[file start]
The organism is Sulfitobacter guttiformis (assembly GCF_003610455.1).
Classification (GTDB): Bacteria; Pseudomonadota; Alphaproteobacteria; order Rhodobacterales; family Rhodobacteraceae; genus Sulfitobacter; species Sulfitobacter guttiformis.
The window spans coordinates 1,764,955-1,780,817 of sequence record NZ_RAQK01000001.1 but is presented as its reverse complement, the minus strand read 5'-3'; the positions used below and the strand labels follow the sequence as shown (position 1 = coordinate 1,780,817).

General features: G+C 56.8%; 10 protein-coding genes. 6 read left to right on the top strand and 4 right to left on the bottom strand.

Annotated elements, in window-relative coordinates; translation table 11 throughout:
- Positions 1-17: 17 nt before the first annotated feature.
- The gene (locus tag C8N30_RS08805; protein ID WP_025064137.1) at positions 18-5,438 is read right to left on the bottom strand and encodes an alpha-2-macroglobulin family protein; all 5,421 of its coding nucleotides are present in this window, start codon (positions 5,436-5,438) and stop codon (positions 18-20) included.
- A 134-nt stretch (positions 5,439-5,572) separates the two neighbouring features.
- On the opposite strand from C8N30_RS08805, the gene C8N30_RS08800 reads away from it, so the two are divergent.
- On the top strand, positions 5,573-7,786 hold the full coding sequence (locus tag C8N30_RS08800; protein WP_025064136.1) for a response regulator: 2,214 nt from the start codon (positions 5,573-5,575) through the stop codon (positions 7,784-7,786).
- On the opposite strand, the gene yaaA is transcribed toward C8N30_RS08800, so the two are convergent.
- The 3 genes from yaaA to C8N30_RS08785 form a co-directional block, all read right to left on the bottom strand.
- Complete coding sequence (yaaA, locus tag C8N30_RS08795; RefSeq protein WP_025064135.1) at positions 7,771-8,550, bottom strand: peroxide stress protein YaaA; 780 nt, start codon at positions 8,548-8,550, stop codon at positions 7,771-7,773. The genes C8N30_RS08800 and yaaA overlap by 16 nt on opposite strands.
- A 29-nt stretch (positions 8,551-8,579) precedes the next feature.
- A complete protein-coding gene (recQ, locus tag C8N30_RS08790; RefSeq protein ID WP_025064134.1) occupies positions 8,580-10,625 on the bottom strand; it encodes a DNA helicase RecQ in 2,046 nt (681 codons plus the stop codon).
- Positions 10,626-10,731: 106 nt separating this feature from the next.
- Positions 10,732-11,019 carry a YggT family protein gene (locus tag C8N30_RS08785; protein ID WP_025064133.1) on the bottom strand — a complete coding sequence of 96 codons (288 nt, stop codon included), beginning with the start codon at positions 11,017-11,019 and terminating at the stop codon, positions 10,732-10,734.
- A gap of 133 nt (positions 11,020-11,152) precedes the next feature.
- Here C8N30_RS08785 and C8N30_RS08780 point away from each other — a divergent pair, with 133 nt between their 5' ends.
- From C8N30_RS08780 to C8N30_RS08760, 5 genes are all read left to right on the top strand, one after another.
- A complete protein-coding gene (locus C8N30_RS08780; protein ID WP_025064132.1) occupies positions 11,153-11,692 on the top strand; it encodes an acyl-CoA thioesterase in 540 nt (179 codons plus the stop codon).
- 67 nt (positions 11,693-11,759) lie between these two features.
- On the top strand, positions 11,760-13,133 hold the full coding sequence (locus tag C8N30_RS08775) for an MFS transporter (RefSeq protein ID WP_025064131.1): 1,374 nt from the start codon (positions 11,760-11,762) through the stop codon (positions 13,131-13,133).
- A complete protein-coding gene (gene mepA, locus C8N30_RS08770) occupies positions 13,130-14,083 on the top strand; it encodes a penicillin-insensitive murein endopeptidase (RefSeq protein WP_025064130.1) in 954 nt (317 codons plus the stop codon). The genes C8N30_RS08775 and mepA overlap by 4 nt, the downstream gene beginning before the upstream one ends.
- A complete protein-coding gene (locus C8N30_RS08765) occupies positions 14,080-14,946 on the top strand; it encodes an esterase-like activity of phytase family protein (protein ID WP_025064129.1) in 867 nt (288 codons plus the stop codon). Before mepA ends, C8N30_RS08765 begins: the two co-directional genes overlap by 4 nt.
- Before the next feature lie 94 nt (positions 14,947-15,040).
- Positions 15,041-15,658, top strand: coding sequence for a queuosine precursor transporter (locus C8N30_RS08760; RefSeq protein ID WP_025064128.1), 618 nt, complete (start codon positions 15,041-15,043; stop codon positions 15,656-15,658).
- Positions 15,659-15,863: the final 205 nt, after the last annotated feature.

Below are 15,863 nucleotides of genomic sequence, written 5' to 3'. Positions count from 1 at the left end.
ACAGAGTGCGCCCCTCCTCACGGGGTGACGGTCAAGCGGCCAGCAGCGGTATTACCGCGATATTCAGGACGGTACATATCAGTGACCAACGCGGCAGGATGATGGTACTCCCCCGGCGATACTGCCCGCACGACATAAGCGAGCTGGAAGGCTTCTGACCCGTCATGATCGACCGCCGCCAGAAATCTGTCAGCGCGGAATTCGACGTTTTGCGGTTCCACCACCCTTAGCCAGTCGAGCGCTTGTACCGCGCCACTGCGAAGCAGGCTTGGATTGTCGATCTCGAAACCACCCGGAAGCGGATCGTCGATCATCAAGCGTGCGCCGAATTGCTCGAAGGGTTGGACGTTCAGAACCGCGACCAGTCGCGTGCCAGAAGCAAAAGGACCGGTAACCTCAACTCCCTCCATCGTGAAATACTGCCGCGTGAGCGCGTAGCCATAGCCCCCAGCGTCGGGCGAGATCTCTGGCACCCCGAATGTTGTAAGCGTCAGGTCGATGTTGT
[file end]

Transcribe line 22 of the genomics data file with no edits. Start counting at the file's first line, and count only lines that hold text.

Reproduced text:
- 67 nt (positions 11,693-11,759) lie between these two features.